4 Ways to Lose the Attitude and Gain Respect — On Both Ends of the Leash
1. Stop Labeling
It may make you feel better to pinpoint a word or phrase to describe why your dog behaves a certain way
● She is very “dominant”
● He is being “stubborn”
● She has “Attention-Deficit Disorder”
● He’s “too old” to learn or change
● “(Insert dog breed) can’t (insert behavior)”
Think about it: whether they are serious accusations or just running jokes, labels do absolutely NOTHING to change a dog’s behavior and nothing to change yours, either! Many people use these labels as excuses not to train their dog and accept things as they are. Naughty humans!
2. Get Yourself Organized
Think about how your dog if affected by his or her environment and your everyday lifestyle. You cannot be viewed as a “leader” by your dog if you experiencing issues in these areas of your life:
● Home and living spaces. If it’s dirty and/or disorganized (or it’s been in the middle of a remodel for too long) you may want to consider hiring a cleaner or professional organizer.
● Work. If constantly tired and/or stressed from work, make changes to your schedule to allow yourself more time to sleep, take a nap, walk the dog, visit a friend or go to a park. If you’re always run down, your dog will step up and decide what s/he wants to do on their own, independently from you.
3. Take Care of Yourself
If you don’t take care of yourself, you won’t be able to take care of your dog very well, either.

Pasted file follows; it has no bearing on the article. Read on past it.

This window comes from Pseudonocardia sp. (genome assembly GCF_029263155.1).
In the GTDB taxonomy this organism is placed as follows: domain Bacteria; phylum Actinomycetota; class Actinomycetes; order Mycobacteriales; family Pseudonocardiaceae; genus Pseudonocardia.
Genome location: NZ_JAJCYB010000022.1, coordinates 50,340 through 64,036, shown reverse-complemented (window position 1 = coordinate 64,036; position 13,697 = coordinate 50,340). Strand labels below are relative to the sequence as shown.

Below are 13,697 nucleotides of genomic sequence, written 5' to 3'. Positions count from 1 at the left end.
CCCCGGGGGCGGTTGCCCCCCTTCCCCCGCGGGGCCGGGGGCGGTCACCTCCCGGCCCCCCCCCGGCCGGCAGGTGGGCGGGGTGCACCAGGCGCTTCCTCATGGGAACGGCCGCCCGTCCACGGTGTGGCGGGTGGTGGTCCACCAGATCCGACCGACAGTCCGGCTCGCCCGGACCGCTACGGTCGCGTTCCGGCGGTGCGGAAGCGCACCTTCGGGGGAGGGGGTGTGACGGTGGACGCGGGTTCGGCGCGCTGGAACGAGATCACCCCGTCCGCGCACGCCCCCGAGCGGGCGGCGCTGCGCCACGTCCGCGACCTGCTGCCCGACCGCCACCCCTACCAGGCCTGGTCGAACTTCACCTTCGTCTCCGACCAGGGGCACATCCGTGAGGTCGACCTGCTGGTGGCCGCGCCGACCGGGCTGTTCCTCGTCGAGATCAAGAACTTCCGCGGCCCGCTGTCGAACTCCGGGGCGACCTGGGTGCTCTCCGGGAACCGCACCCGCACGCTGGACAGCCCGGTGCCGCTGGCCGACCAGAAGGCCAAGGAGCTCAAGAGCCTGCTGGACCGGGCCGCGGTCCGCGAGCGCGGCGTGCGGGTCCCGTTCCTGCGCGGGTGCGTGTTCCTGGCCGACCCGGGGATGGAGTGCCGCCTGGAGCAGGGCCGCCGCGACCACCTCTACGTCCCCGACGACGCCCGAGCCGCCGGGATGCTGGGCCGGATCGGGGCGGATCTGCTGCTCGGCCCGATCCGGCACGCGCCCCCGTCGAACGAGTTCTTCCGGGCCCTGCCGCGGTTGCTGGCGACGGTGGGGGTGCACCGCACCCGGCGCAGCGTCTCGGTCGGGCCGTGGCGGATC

● Health & well-being: Have someone help you with dog duties (especially exercise) until you are well enough to meet their needs again.
● Personal relationships: There are many ways to improve upon this area, but changing it for the better is entirely up to you! Once your human relationships are stable, you will be in the right state of mind to share a stable relationship with your dog, too!
4. Start Training!
If you are going to be a good leader, you need to learn how to be one.
● Learn how to communicate with your dog without using force or intimidation. If your dog is treated with respect, he will respect you! Once you define a clear line of communication with your dog, they will be not only able, but also a WILLING participant in your training lessons.
● Apply your new training skills and set up a new “exchange” with your dog. Many trainers refer to this as “Nothing in life is free,” or the NILIF method for short. Keep in mind that dogs do what they do simply because IT WORKS for them, regardless of how bad the deed. Barking, jumping up, stealing things, you name it, these behaviors all WORK to get something that they want. So, rather than reacting to your dog’s “bad” behaviors, be proactive: show your dog that ONLY when s/he performs good behaviors (sit, come, drop it, etc), do they earn all the things that s/he wants! It’s a formula that won’t fail: they do what we ask, they get what they want. You are the keeper of the treats (and toys, and leashes, and tummy rubs…) so don’t give them away for free! Soon your dog will realize that they must see YOU for all the best resources. Congratulations, now you’re leading your dog! And they’ll love you for it, too.
Post by Caitin Lane, BA,CPDT-KA, CGC Evaluator